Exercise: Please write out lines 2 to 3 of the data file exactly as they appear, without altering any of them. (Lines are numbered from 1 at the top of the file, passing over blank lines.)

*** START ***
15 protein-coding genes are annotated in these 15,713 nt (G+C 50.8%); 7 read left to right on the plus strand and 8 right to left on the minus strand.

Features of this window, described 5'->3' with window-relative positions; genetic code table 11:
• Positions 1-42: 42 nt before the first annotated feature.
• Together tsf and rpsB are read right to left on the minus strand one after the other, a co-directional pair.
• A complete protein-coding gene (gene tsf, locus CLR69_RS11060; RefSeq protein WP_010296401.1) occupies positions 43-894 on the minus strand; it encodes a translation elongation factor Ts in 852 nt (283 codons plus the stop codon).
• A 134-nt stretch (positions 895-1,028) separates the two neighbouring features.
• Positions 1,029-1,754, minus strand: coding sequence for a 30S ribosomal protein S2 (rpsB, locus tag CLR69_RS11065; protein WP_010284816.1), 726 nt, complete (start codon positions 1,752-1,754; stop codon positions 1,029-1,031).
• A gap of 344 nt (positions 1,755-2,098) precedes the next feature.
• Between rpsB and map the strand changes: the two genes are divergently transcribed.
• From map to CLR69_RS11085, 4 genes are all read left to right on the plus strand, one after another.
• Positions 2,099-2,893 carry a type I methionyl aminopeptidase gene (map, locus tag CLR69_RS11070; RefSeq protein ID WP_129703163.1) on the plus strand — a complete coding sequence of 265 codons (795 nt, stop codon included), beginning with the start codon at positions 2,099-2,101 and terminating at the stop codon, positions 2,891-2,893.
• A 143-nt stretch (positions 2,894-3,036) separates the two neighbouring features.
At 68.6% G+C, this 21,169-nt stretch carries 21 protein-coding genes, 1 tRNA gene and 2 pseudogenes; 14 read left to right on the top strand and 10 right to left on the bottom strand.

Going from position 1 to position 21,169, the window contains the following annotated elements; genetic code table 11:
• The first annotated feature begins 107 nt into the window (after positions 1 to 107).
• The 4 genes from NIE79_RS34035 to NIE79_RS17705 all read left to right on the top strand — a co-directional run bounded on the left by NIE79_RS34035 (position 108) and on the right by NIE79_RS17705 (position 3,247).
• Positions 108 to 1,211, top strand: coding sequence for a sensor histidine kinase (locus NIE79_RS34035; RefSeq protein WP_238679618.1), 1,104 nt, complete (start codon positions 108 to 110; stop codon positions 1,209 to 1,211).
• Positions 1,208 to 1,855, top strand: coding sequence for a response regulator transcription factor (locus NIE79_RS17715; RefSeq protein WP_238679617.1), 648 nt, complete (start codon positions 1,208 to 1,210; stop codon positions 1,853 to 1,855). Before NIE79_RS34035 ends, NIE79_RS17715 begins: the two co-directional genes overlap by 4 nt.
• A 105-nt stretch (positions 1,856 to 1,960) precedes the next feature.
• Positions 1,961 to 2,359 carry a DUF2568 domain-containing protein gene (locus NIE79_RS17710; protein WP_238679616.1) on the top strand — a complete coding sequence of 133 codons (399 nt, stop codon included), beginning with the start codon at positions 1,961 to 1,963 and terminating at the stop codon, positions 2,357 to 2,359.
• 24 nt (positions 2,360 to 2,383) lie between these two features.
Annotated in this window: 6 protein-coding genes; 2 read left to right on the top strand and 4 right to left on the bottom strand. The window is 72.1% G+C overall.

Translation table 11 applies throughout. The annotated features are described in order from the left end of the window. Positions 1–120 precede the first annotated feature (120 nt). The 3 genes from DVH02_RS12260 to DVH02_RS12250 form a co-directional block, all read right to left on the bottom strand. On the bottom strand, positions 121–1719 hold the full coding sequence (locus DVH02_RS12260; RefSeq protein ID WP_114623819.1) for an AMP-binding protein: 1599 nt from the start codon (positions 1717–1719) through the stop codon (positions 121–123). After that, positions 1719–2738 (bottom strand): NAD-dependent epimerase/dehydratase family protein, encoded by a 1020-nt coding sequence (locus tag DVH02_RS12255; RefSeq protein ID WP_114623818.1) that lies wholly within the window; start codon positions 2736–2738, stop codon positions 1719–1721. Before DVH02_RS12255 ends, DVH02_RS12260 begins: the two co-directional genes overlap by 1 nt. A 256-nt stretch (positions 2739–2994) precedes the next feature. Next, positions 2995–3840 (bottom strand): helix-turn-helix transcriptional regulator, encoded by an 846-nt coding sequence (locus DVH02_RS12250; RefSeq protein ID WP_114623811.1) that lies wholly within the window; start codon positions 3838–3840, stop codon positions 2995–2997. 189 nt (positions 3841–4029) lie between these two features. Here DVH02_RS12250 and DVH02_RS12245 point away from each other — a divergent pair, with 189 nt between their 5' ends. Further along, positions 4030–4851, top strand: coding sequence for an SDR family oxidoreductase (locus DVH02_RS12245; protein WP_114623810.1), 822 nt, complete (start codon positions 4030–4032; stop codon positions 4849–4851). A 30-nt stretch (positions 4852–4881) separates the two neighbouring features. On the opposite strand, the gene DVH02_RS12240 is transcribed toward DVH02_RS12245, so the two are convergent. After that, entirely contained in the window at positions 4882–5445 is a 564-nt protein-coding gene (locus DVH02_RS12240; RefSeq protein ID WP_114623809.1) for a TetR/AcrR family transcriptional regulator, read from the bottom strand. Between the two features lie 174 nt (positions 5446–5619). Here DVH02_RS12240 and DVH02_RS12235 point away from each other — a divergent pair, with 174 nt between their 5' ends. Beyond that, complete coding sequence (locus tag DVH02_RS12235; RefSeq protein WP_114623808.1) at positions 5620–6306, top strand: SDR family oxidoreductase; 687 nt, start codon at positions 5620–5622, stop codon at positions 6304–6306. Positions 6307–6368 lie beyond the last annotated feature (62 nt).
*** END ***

Features of this window, described 5'->3' with window-relative positions; genetic code table 11:
• Positions 1-42: 42 nt before the first annotated feature.